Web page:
Off-premise alcohol outlets and substance use in young and emerging adults

Adam J. Milam, C. Debra M. Furr-Holden, Paul Harrell, Nicholas Ialongo, Philip J. Leaf

Research output: Contribution to journalArticlepeer-review

Abstract

This investigation examined the association between alcohol outlets and substance use during young adulthood in Baltimore, MD. Geospatial methods were used to determine the number of outlets within walking distance of the participant's home and distance to nearest outlet. Logistic regression models found that distance to the nearest alcohol outlet was associated with past year marijuana use after adjusting for community disadvantage and sociodemographic characteristics (OR = 0.77, p = .03); specifically, as distance to the nearest outlet increased the likelihood of marijuana use decreased. Findings suggest that distance to the nearest alcohol outlet was a better predictor of marijuana use than the density of alcohol outlets.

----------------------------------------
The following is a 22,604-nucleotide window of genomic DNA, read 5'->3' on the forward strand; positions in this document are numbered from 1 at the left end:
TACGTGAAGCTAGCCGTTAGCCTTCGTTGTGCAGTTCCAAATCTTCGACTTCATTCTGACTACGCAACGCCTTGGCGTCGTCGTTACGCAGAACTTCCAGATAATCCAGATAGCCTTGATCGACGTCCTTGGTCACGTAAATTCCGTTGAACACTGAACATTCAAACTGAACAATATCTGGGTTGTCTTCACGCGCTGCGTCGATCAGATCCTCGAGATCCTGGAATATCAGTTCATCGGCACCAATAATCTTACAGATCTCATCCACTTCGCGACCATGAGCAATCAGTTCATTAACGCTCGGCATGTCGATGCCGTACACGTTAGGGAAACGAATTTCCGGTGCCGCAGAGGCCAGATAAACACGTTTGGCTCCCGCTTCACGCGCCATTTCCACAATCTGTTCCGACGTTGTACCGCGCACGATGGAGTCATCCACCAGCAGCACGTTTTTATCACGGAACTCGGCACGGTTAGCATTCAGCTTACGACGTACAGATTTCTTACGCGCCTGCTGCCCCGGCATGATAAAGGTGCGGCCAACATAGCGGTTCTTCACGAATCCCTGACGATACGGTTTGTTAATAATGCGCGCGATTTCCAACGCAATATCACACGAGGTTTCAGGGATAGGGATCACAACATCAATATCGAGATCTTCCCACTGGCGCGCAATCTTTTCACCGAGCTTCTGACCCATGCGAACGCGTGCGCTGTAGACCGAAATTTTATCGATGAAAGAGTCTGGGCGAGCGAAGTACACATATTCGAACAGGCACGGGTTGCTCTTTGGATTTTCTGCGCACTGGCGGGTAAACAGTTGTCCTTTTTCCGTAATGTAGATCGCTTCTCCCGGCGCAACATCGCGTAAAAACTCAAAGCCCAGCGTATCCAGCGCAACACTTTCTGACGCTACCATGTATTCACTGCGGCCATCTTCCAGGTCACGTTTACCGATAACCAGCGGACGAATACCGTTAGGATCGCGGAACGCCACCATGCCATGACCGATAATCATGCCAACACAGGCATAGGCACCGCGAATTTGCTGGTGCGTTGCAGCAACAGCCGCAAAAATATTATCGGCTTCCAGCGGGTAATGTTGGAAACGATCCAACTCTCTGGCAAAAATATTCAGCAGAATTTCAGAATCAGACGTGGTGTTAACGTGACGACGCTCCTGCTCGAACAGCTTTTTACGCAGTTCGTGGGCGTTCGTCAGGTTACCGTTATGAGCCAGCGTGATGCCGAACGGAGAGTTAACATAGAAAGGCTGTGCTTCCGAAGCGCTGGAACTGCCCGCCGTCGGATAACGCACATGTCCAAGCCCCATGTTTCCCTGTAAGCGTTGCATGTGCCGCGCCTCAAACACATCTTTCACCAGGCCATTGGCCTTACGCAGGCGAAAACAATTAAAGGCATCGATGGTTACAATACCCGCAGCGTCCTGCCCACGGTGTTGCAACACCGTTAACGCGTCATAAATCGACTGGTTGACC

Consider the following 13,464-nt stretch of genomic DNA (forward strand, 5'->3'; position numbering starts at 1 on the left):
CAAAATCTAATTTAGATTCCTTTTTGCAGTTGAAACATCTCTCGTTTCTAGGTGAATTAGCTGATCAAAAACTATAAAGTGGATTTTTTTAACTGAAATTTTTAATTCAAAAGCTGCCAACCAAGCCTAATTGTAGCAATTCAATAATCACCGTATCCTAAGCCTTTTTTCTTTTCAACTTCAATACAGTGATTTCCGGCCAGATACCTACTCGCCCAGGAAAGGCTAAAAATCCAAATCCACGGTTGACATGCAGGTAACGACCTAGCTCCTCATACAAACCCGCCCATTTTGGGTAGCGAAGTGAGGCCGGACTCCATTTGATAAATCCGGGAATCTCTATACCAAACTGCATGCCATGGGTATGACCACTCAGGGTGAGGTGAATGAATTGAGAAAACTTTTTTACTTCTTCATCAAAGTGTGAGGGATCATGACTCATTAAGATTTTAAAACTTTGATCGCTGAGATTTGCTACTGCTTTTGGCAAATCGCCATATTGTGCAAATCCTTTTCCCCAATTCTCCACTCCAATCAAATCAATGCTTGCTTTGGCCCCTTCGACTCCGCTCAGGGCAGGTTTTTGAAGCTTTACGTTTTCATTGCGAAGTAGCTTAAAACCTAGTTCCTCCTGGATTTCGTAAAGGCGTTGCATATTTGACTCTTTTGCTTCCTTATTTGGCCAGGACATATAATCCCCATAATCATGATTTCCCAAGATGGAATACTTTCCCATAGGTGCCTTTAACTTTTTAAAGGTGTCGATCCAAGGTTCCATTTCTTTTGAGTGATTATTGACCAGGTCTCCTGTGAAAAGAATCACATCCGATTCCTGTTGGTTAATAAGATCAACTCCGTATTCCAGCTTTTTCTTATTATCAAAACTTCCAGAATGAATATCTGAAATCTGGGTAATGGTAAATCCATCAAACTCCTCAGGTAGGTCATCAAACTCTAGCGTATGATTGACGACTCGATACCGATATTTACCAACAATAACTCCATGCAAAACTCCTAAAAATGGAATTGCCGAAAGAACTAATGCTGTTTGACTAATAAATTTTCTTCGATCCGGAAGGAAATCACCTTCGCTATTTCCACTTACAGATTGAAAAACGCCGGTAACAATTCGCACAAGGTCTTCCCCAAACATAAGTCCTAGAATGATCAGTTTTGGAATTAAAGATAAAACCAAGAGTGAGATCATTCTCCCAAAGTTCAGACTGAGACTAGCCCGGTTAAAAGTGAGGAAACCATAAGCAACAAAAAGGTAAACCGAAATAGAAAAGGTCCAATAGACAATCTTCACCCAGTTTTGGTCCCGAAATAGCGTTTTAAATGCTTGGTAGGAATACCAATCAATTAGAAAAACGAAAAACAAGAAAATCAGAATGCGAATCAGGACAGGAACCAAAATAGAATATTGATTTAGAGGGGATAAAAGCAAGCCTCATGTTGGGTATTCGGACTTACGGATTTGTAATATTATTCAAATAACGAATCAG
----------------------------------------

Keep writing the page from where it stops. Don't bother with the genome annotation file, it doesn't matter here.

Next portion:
Original languageEnglish (US)
Pages (from-to)22-29
Number of pages8
JournalSubstance Use and Misuse
Volume49
Issue number1-2
DOIs
StatePublished - Jan 1 2014

Keywords

  • African Americans
  • Alcohol
  • Drugs; young adults
  • Marijuana

ASJC Scopus subject areas

  • Medicine (miscellaneous)
  • Health(social science)
  • Public Health, Environmental and Occupational Health
  • Psychiatry and Mental health

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